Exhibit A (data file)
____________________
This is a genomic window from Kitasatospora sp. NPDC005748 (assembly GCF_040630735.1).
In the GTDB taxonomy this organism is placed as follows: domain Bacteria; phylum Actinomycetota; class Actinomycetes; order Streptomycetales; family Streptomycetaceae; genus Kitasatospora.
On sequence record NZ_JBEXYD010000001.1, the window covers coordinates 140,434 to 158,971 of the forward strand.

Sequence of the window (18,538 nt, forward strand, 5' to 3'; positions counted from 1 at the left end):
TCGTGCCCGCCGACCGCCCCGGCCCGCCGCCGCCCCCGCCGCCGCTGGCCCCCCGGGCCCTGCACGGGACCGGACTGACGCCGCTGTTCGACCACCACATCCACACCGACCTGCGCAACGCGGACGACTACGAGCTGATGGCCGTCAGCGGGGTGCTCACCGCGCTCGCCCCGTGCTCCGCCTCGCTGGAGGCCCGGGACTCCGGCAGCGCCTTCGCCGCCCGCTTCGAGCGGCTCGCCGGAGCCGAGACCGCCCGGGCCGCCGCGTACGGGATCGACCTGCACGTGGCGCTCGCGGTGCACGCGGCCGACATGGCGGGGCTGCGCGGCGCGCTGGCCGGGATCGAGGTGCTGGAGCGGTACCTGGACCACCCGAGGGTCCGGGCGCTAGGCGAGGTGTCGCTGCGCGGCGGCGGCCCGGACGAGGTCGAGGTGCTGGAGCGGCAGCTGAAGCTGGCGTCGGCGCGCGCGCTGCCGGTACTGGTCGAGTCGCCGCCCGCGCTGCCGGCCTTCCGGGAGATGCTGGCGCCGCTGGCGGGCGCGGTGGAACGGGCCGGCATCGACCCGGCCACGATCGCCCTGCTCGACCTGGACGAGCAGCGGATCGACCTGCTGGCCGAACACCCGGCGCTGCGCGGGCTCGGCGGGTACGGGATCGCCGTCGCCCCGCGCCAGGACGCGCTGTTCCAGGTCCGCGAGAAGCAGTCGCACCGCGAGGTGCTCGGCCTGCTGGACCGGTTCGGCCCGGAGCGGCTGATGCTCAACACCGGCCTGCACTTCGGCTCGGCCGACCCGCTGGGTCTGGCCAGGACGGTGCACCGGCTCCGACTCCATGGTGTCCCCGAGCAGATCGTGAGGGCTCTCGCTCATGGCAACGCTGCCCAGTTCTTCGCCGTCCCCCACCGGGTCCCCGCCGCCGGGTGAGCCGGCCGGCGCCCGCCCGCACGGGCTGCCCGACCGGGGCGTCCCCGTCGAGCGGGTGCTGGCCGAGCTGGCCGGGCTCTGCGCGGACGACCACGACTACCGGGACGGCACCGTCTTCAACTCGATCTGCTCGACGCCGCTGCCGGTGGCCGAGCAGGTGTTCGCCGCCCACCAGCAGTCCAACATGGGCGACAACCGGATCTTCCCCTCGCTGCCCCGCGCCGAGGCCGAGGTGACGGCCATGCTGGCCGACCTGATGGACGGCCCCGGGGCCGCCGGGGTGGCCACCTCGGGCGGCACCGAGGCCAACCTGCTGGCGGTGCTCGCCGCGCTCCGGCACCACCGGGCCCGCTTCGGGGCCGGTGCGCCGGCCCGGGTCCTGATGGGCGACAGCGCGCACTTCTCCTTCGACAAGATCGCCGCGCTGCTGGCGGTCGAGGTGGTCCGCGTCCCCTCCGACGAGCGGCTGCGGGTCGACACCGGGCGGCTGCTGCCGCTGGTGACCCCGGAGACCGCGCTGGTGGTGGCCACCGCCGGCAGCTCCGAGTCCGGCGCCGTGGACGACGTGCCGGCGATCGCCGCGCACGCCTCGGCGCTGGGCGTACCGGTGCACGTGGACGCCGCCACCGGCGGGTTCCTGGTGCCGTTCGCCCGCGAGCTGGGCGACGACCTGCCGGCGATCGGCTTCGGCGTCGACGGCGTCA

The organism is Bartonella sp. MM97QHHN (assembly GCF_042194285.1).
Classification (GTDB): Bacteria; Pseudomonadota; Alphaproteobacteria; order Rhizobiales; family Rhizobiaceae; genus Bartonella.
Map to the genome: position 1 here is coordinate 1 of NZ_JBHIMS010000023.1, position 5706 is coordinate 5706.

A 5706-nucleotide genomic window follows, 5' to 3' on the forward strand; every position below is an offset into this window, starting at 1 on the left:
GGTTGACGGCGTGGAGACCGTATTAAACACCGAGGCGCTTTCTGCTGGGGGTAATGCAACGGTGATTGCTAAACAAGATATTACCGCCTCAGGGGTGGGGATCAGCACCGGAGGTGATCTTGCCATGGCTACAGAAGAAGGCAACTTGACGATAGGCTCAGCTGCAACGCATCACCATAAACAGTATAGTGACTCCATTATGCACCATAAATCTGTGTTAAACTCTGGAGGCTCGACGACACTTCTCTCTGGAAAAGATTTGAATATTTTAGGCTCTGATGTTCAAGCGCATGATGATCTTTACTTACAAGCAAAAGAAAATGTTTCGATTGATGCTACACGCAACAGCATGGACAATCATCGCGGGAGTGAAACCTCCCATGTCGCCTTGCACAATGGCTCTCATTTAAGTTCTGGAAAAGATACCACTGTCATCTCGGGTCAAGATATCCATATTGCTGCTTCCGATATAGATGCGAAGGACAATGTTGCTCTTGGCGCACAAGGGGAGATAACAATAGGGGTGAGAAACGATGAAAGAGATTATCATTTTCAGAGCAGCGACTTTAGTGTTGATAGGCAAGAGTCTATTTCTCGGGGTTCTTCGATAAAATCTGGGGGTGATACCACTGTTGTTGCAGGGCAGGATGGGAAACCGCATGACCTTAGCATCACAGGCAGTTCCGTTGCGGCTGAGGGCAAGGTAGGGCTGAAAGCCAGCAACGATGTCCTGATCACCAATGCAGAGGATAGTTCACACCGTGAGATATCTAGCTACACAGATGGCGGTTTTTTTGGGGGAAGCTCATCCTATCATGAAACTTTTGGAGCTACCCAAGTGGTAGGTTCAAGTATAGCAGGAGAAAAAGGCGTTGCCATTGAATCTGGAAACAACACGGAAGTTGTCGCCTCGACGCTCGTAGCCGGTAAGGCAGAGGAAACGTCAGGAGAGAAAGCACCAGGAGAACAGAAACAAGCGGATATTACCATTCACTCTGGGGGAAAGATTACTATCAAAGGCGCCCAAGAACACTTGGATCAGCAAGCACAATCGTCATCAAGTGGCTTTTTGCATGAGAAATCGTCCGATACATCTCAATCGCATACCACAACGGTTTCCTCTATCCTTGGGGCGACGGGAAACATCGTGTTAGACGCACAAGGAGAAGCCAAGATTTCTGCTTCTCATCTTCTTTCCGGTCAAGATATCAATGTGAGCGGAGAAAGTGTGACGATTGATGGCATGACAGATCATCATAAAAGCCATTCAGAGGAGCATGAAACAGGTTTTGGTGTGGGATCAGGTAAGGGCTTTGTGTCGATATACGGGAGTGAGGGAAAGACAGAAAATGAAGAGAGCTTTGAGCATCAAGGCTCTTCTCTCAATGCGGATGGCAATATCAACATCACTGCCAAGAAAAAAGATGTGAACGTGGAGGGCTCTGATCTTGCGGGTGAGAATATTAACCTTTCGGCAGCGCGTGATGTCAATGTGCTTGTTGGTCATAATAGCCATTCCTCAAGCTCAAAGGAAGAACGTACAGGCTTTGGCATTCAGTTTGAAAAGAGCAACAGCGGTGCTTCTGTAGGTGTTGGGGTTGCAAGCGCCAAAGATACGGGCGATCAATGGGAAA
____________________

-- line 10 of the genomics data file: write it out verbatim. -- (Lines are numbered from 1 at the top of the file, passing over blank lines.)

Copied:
GGTTGACGGCGTGGAGACCGTATTAAACACCGAGGCGCTTTCTGCTGGGGGTAATGCAACGGTGATTGCTAAACAAGATATTACCGCCTCAGGGGTGGGGATCAGCACCGGAGGTGATCTTGCCATGGCTACAGAAGAAGGCAACTTGACGATAGGCTCAGCTGCAACGCATCACCATAAACAGTATAGTGACTCCATTATGCACCATAAATCTGTGTTAAACTCTGGAGGCTCGACGACACTTCTCTCTGGAAAAGATTTGAATATTTTAGGCTCTGATGTTCAAGCGCATGATGATCTTTACTTACAAGCAAAAGAAAATGTTTCGATTGATGCTACACGCAACAGCATGGACAATCATCGCGGGAGTGAAACCTCCCATGTCGCCTTGCACAATGGCTCTCATTTAAGTTCTGGAAAAGATACCACTGTCATCTCGGGTCAAGATATCCATATTGCTGCTTCCGATATAGATGCGAAGGACAATGTTGCTCTTGGCGCACAAGGGGAGATAACAATAGGGGTGAGAAACGATGAAAGAGATTATCATTTTCAGAGCAGCGACTTTAGTGTTGATAGGCAAGAGTCTATTTCTCGGGGTTCTTCGATAAAATCTGGGGGTGATACCACTGTTGTTGCAGGGCAGGATGGGAAACCGCATGACCTTAGCATCACAGGCAGTTCCGTTGCGGCTGAGGGCAAGGTAGGGCTGAAAGCCAGCAACGATGTCCTGATCACCAATGCAGAGGATAGTTCACACCGTGAGATATCTAGCTACACAGATGGCGGTTTTTTTGGGGGAAGCTCATCCTATCATGAAACTTTTGGAGCTACCCAAGTGGTAGGTTCAAGTATAGCAGGAGAAAAAGGCGTTGCCATTGAATCTGGAAACAACACGGAAGTTGTCGCCTCGACGCTCGTAGCCGGTAAGGCAGAGGAAACGTCAGGAGAGAAAGCACCAGGAGAACAGAAACAAGCGGATATTACCATTCACTCTGGGGGAAAGATTACTATCAAAGGCGCCCAAGAACACTTGGATCAGCAAGCACAATCGTCATCAAGTGGCTTTTTGCATGAGAAATCGTCCGATACATCTCAATCGCATACCACAACGGTTTCCTCTATCCTTGGGGCGACGGGAAACATCGTGTTAGACGCACAAGGAGAAGCCAAGATTTCTGCTTCTCATCTTCTTTCCGGTCAAGATATCAATGTGAGCGGAGAAAGTGTGACGATTGATGGCATGACAGATCATCATAAAAGCCATTCAGAGGAGCATGAAACAGGTTTTGGTGTGGGATCAGGTAAGGGCTTTGTGTCGATATACGGGAGTGAGGGAAAGACAGAAAATGAAGAGAGCTTTGAGCATCAAGGCTCTTCTCTCAATGCGGATGGCAATATCAACATCACTGCCAAGAAAAAAGATGTGAACGTGGAGGGCTCTGATCTTGCGGGTGAGAATATTAACCTTTCGGCAGCGCGTGATGTCAATGTGCTTGTTGGTCATAATAGCCATTCCTCAAGCTCAAAGGAAGAACGTACAGGCTTTGGCATTCAGTTTGAAAAGAGCAACAGCGGTGCTTCTGTAGGTGTTGGGGTTGCAAGCGCCAAAGATACGGGCGATCAATGGGAAA